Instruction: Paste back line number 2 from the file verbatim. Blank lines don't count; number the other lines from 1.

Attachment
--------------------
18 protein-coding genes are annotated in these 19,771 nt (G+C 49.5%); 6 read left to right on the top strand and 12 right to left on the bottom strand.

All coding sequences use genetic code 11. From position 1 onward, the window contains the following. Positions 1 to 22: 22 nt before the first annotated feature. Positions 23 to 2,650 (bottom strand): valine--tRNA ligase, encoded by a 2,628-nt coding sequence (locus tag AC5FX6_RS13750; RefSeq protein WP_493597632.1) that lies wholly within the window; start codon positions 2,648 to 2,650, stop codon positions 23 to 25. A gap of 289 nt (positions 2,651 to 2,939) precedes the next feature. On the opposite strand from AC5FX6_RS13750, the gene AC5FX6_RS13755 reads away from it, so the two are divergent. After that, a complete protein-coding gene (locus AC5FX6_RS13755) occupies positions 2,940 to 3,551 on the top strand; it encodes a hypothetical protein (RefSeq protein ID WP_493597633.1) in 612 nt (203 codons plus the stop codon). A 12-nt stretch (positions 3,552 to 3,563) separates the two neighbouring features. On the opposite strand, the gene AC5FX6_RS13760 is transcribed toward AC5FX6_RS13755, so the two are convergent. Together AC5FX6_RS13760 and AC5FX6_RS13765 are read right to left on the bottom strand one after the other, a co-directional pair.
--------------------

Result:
All coding sequences use genetic code 11. From position 1 onward, the window contains the following. Positions 1 to 22: 22 nt before the first annotated feature. Positions 23 to 2,650 (bottom strand): valine--tRNA ligase, encoded by a 2,628-nt coding sequence (locus tag AC5FX6_RS13750; RefSeq protein WP_493597632.1) that lies wholly within the window; start codon positions 2,648 to 2,650, stop codon positions 23 to 25. A gap of 289 nt (positions 2,651 to 2,939) precedes the next feature. On the opposite strand from AC5FX6_RS13750, the gene AC5FX6_RS13755 reads away from it, so the two are divergent. After that, a complete protein-coding gene (locus AC5FX6_RS13755) occupies positions 2,940 to 3,551 on the top strand; it encodes a hypothetical protein (RefSeq protein ID WP_493597633.1) in 612 nt (203 codons plus the stop codon). A 12-nt stretch (positions 3,552 to 3,563) separates the two neighbouring features. On the opposite strand, the gene AC5FX6_RS13760 is transcribed toward AC5FX6_RS13755, so the two are convergent. Together AC5FX6_RS13760 and AC5FX6_RS13765 are read right to left on the bottom strand one after the other, a co-directional pair.